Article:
Growing up in Jerusalem, Reem Kassis ate a type of flatbread called taboon at most meals. The sticky dough traditionally is cooked stretched over a saj, a domed metal oven heated from beneath. But home versions are increasingly rare, particularly in Philadelphia, where Kassis lives now.
So the author of “The Palestinian Table” (read more about the book here) found a workaround: a wok, which she flips upside down over a medium high stovetop gas burner.
For flatbread, she heavily flours each piece and carefully stretches it over the hot dome of the wok, flipping the bread after it browns and bubbles on the bottom.
We tested the method with store-bought pizza dough and found it worked well. The wok offers more surface area than a skillet, and it’s easier to stretch the dough across it without the pan’s sides getting in the way. Rolled out thin, the dough cooked to a pleasantly charred crispiness in less than a minute per side (use a moist towel to carefully wipe off excess flour or dough between pieces).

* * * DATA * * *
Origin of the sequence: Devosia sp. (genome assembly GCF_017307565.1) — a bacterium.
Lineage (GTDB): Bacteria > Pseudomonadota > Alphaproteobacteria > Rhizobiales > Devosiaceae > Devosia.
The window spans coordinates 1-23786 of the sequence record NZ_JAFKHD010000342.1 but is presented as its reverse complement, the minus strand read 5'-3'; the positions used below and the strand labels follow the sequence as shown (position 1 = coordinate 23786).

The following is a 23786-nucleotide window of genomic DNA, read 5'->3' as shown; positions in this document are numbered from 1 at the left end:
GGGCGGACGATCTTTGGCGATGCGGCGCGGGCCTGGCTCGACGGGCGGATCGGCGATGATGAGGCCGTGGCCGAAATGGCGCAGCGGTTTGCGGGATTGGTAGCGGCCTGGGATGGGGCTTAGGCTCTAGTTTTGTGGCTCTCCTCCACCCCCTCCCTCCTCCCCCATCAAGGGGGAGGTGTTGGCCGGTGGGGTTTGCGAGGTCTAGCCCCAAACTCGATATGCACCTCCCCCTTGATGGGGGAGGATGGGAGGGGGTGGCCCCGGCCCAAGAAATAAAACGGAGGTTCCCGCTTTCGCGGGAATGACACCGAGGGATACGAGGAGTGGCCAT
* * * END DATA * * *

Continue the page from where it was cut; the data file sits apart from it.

Be sure the wok doesn’t have wooden handles or a nonstick coating. And use tongs to flip the dough; the entire wok gets very hot.
We love cooking with woks here at Milk Street—from Thai-Stir-Fried Spinach to Three Cup Chicken—but this usage literally turns how we’re used to cooking upside down.
For more from Kassis, watch this video, where the author sits down with Christopher Kimball to talk about her book.
Or, listen to this interview on Milk Street Radio, where she talks more about “The Palestinian Table,” about what a meal means in Palestinian cuisine, and how she came to embrace cooking after not initially planning to spend her life in the kitchen.
Finally, try this recipe, inspired by a recipe in Kassis’s book, for Tomato-Herb Salad with Sumac, a fresh tomato salad for all seasons.